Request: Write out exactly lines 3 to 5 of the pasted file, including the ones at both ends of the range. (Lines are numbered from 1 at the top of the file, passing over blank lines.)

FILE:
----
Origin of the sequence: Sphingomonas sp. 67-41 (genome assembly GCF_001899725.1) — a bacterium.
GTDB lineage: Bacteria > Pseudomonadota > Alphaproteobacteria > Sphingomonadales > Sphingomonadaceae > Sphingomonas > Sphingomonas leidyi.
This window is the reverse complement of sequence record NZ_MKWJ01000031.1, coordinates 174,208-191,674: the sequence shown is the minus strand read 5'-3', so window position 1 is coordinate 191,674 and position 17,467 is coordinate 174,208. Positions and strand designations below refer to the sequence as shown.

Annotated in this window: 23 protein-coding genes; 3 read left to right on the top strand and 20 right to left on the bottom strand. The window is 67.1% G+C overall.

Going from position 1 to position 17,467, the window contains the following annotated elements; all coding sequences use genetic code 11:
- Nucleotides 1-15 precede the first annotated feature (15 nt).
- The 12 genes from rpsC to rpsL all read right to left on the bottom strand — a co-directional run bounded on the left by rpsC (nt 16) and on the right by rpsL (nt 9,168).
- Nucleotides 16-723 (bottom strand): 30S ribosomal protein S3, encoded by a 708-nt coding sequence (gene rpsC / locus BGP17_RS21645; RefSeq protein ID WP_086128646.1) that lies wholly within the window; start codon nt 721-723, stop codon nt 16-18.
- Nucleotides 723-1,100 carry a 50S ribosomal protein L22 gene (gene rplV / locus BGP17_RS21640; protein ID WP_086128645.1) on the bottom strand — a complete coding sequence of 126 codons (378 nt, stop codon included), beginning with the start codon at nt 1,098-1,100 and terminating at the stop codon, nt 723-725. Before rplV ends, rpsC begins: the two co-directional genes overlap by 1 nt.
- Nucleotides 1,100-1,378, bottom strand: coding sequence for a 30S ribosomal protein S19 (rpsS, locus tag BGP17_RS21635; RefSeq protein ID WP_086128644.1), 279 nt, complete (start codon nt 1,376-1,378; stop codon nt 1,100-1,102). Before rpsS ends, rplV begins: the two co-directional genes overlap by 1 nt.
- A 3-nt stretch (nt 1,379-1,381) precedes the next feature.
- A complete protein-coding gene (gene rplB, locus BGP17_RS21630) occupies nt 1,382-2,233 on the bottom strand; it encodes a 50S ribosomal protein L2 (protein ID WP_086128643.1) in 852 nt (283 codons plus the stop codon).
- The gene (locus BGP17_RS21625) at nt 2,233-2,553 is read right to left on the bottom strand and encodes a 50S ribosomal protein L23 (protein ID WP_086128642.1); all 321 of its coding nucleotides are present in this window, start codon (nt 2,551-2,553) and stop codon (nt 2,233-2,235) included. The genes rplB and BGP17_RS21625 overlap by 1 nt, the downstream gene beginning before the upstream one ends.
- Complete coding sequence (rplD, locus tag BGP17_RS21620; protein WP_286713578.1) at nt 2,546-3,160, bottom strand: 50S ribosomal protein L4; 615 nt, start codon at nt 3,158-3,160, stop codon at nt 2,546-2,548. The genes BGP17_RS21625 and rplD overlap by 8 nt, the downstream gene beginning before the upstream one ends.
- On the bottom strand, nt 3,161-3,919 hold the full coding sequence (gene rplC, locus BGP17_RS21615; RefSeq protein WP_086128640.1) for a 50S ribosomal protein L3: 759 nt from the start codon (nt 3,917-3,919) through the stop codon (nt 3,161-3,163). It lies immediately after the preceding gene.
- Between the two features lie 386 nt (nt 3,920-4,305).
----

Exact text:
This window is the reverse complement of sequence record NZ_MKWJ01000031.1, coordinates 174,208-191,674: the sequence shown is the minus strand read 5'-3', so window position 1 is coordinate 191,674 and position 17,467 is coordinate 174,208. Positions and strand designations below refer to the sequence as shown.

Annotated in this window: 23 protein-coding genes; 3 read left to right on the top strand and 20 right to left on the bottom strand. The window is 67.1% G+C overall.

Going from position 1 to position 17,467, the window contains the following annotated elements; all coding sequences use genetic code 11: